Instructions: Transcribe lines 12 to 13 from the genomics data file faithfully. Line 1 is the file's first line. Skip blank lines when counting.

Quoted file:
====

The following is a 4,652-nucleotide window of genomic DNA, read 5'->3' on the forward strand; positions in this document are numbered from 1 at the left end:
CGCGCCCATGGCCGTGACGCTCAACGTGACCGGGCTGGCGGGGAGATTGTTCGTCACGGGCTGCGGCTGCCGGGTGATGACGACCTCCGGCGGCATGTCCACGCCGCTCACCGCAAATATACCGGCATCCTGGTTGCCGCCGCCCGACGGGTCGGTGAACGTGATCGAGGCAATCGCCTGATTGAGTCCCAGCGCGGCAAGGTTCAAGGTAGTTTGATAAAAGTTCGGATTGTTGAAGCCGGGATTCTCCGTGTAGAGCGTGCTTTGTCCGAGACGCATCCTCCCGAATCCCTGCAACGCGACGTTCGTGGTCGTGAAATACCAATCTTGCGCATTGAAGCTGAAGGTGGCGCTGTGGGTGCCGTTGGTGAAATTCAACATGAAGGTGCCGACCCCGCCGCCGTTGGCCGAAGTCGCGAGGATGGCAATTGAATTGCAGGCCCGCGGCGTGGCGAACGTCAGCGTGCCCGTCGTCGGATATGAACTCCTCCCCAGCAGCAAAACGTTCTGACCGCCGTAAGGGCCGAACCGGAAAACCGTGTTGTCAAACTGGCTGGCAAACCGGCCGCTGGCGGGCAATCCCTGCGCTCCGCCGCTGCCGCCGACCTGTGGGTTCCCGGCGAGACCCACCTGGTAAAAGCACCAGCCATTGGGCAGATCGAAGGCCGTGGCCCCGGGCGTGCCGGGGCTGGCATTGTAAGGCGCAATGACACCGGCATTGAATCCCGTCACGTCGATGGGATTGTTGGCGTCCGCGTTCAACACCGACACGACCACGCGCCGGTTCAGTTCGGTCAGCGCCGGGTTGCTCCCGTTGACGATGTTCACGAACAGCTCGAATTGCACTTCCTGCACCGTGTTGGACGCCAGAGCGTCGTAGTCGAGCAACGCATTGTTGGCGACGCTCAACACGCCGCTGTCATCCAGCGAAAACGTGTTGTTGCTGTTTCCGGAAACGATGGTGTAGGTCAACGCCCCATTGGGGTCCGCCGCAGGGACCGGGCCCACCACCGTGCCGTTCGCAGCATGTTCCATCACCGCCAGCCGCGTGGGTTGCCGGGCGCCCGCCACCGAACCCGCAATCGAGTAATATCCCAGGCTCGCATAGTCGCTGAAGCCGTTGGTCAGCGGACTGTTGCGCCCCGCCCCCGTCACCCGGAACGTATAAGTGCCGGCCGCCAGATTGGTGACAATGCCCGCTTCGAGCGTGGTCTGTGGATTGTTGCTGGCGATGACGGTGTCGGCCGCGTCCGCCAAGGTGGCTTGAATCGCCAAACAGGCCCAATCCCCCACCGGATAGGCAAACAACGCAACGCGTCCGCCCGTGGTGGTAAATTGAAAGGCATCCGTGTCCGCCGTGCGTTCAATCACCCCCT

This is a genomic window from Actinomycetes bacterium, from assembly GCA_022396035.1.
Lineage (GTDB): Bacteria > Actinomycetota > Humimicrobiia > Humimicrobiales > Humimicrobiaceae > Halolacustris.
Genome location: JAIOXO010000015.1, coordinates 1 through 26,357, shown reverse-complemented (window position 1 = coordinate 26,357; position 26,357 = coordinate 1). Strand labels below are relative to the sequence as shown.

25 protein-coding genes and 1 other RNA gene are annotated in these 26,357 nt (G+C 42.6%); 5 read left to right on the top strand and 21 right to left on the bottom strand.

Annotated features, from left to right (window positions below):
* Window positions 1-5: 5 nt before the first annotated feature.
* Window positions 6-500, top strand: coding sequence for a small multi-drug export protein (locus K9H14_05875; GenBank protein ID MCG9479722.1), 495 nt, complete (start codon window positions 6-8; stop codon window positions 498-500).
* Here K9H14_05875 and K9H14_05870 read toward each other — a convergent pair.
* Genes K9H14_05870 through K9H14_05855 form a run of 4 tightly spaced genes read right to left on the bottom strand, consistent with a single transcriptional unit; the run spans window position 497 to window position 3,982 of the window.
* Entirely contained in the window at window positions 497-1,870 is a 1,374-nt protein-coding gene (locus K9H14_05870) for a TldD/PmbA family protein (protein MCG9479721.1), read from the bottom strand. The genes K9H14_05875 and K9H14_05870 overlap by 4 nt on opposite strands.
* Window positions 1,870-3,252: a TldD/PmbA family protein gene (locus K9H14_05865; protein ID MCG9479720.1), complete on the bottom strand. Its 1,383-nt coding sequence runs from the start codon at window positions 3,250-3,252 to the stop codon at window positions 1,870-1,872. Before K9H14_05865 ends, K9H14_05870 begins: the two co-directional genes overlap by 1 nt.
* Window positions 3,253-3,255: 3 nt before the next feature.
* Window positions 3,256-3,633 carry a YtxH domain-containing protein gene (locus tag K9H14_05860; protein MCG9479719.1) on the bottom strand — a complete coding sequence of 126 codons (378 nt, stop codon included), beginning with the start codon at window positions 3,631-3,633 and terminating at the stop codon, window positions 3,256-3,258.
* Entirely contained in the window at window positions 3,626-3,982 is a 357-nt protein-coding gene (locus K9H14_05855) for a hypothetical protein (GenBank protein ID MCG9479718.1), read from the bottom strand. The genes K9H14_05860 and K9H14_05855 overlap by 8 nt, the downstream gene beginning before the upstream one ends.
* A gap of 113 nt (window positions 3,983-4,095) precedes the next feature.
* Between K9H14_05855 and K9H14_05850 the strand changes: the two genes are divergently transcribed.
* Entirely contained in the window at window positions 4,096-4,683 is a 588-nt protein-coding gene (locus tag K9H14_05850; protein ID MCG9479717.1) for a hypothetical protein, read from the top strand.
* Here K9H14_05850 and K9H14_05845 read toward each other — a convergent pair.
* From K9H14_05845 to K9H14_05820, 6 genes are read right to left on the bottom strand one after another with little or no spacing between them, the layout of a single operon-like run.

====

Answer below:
* Entirely contained in the window at window positions 497-1,870 is a 1,374-nt protein-coding gene (locus K9H14_05870) for a TldD/PmbA family protein (protein MCG9479721.1), read from the bottom strand. The genes K9H14_05875 and K9H14_05870 overlap by 4 nt on opposite strands.
* Window positions 1,870-3,252: a TldD/PmbA family protein gene (locus K9H14_05865; protein ID MCG9479720.1), complete on the bottom strand. Its 1,383-nt coding sequence runs from the start codon at window positions 3,250-3,252 to the stop codon at window positions 1,870-1,872. Before K9H14_05865 ends, K9H14_05870 begins: the two co-directional genes overlap by 1 nt.